Realistic Expectations Considering Social Situations

Sometimes homeschool high schoolers have socially unrealistic expectations. They think they can do everything:

  • Sing in choirs
  • Have a job
  • Play a sport
  • Get involved science and history competitions
  • Top academics
  • Time with friends

One thing that can help these teens is help them do a time audit.

(Instructions for a time audit here.) After a two-week time audit, sit down with them and look at their time audit. Ask the question:

Is this how you want your time audit “pie chart” to look? What can you realistically fit into your life and still keep that time management in a healthy place?

You can also teach them that saying “Yes” to one thing, means saying “NO” so something else.

Teach teens that saying "Yes" to one thing, means saying "NO" so something else.

Note for parents who might slip into “heavy equipment parenting“:

We have also found that some parents have unrealistic expectations about how much their teens can actually do. They need to take a breath and notice that their teens can only do so much and remain healthy- spirit, soul and body.

Not only that, sometimes parents need to tell the “do-everything” teens that they need creativity or boundaries to actually make the transportation or financial resources happen for their dreams. This is especially pertinent if you are homeschooling teens and youngers. In this case, ask your teen to think about what they could do to make their activities happen (or not).

Sabrina gives the story about a teen who wanted to be a filmmaker. This young man is now a young adult. He has found he has to have a day job to support him while he actively works towards his dream. That is realistic for him.

Realistic Expectations for Academics After High School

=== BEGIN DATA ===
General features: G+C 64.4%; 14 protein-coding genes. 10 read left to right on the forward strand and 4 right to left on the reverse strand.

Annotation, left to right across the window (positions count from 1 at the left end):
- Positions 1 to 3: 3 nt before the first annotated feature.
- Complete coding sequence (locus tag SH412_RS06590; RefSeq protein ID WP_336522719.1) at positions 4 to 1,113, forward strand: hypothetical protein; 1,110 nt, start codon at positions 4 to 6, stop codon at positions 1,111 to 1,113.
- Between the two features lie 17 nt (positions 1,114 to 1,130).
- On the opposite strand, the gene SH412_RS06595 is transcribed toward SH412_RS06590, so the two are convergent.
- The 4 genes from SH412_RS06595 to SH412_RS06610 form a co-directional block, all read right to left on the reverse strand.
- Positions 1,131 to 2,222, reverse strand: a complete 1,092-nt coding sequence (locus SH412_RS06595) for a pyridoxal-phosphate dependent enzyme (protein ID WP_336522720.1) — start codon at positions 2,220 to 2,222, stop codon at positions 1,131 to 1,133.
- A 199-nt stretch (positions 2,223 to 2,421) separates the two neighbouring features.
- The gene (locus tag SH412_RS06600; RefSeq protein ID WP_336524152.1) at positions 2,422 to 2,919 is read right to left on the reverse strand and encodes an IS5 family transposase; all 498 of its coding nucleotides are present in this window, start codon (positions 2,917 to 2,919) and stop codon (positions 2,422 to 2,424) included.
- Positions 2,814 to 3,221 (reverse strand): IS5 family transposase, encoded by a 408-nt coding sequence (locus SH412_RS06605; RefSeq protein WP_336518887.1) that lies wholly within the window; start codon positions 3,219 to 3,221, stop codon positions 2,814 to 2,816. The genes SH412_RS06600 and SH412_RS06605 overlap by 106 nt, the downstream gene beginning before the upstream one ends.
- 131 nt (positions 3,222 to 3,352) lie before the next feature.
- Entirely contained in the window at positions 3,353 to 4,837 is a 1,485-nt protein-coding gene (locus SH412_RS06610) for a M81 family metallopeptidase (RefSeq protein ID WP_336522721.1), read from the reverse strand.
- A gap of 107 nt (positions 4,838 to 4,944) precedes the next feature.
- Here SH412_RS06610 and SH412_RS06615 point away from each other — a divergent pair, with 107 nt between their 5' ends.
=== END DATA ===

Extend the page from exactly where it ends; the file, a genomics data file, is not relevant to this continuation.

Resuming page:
Vicki served as academic advisor in their local umbrella school for many years. She sometimes worked with young teens who had an academic dream that was unrealistic based on their academic abilities or energy. For instance, one young teen talked about becoming a surgeon. However, this teen did not enjoy math, chemistry or long hours of study.

Kym talked about helping teens begin with the end in mind. Sit down with them with a job and education-level description from CareerOneStop.org. Then write out:

  • the kinds of college
  • numbers of years of college
  • the academic work during college
  • the SATs or ACTs needed for college
  • the course levels and extracurriculars needed in high school.

Sometimes teens simply need to blunder into the future and find out in person what they can and cannot do. Parents can be there to encourage them to fail forward, think with a growth mindset and be open gracefully to different futures when the time comes.

In other words, give teens an arena for safe failure! Teach them the power of “Yet”! (I can’t do that, yet but I can do this other thing.) Those are the roots of growth mindset and failing forward.

Help your teen know that they are not a failure if they experience a failure. Also, remember you are not a failure if your teen experiences a failure. Remember:

A mom’s mind plans her way but God directs her path!

So, realistic expectations does not mean raining on your teens’ parades. Teens need some parades and some sunny skies full of hope and encouragement. However, sometimes we need to be there with umbrellas.

Join Sabrina, Vicki and Kym for realistic encouragement about realistic expectations. Share your stories in our 7SistersHomeschool Facebook group!